Had a similar issue with an old PowerShot A70 years ago and it was a hardware problem.
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So I decided to get 60D. Now the question is regarding what lens and accessories to get.My suggestion: Get the 15-85 as your standard zoom. It has a great focal range (esp. wide-angle, compared to the 18-55), good build quality (except for zoom creep) and very good image quality. Regarding the flash: The 430EX II isn't that expensive and does just about everything you would want from a flash (especially since you can trigger it remotely with the 60D). The 270EX II ("II" is important since the first version can't be triggered remotely) sometimes lacks a bit of power when bouncing (forcing you to increase the ISO a bit) but it's a lot smaller and lighter.
1) Lens wise I will get 50 1.8 and I am leaning towards 15-85, but as a new DSLR user, will I be able to tell a difference between it and 400 pounds cheaper 18-55 IS ii? Is it worth getting 18-55 now, and later upgrading to 15-85 if I need to, or is it better to buy it in the first place and save those 70 pounds (good lens is always a good investment, right? )
(Though about 24-105 too, but being my main lens, 24 would be not wide enough on crop).
2) As for the future, I will want to get cheap telezoom, which I would use rarely (IS 55-250 fits here well, but maybe you would recommend another one (range and price are the important factors here, because I would use it rarely anyway (if I get 15-85).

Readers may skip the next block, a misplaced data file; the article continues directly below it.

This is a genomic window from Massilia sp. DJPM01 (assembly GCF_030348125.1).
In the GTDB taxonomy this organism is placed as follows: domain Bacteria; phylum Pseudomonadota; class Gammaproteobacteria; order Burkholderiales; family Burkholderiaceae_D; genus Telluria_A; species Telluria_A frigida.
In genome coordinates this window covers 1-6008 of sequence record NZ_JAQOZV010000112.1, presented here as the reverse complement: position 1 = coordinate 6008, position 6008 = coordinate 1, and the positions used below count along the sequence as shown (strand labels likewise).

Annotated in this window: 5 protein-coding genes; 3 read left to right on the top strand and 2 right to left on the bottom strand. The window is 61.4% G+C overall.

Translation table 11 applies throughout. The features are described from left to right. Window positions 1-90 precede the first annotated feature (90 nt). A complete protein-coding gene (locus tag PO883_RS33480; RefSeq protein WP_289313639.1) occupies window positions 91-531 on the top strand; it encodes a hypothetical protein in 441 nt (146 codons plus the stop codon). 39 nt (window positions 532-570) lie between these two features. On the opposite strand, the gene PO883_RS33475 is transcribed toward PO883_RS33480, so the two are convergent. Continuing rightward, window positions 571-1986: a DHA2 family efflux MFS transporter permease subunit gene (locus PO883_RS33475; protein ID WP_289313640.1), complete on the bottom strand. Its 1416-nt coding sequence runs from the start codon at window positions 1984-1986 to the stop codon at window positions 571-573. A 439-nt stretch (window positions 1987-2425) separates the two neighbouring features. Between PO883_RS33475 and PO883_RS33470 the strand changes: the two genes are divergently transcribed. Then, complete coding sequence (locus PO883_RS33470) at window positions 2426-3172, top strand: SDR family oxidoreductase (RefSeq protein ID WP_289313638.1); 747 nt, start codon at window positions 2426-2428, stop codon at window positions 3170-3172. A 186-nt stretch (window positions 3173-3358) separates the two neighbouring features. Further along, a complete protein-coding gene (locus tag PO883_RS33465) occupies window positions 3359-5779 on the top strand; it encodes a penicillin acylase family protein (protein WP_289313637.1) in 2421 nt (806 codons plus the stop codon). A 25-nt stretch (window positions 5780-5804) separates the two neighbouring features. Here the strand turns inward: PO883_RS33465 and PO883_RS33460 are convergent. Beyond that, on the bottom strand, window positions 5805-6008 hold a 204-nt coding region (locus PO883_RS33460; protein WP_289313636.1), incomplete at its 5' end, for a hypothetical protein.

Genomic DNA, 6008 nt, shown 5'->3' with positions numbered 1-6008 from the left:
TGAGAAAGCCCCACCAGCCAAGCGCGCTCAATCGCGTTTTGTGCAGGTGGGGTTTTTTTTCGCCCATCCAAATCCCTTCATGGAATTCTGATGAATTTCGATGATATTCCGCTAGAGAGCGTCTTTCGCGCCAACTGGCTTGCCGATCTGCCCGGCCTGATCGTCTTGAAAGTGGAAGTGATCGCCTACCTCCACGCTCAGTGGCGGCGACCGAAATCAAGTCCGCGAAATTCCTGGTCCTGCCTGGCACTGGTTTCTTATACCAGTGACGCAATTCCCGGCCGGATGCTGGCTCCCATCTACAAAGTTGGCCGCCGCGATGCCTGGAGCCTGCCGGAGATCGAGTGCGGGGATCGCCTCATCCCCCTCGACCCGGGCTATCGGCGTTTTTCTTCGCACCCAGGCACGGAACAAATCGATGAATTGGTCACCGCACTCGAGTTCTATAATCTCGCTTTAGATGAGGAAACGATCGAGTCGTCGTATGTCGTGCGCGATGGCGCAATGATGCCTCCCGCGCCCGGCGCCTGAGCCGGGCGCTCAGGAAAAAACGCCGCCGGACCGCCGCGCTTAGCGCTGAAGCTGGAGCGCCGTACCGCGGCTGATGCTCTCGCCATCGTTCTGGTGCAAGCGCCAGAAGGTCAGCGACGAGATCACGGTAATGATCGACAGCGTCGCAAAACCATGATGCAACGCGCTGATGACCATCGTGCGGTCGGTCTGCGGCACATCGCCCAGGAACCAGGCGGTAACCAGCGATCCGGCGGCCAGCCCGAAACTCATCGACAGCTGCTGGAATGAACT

Yeah but the issue here is sharpness... and they seem to be pretty sharp.It's okay but it's far from mindblowing. Whenever artificial light in involved and you can shoot at base ISO with the lens stopped down a bit, you can get that kind of sharpness even with a rebel and a kit lens. Seriously.
I believe that we will see a successor of the current 7D at not earlier than Photokina in September or in the early 2013.
It's the 5D Mark III's time now
No time for 7D Mark II
Only pressure I can think of is that the 650D puts them between a rock and a hard place - either they gimp the 650D so it doesn't get close/surpass other model lines that are a lot older (eg sensor or DIGIC chip wise).Canon has released new sensors and DIGIC chips in lower-end cameras before, so I don't think they have to hold back anything from the 650D. There are still enough other things to differentiate the 650D from the higher camera lines, IMHO.
I don't think they'd hold back on the DIGIC 5 as it's already on announced possibly released Canon Point & Shoots.
As for the sensor - we simply don't know. We dont' know how the shake up of the 1 series line with the 1DX and the 5DIII/5DX with the 5D and possibly 7D lines will filter down.
lets face it 7D is a 3 years old camera ( its time to be upgraded).It may be one of the oldest cameras in Canon's lineup but it's certainly not "an old camera" technically:
Adobe has introduced lossy compression for dng files. It is said to produce better quality images, and still have much smaller files than regular DNG.If it uses lossy compression, the result can not be better than the original file. Better quality than JPG - yes, but not better than the original RAW/DNG file.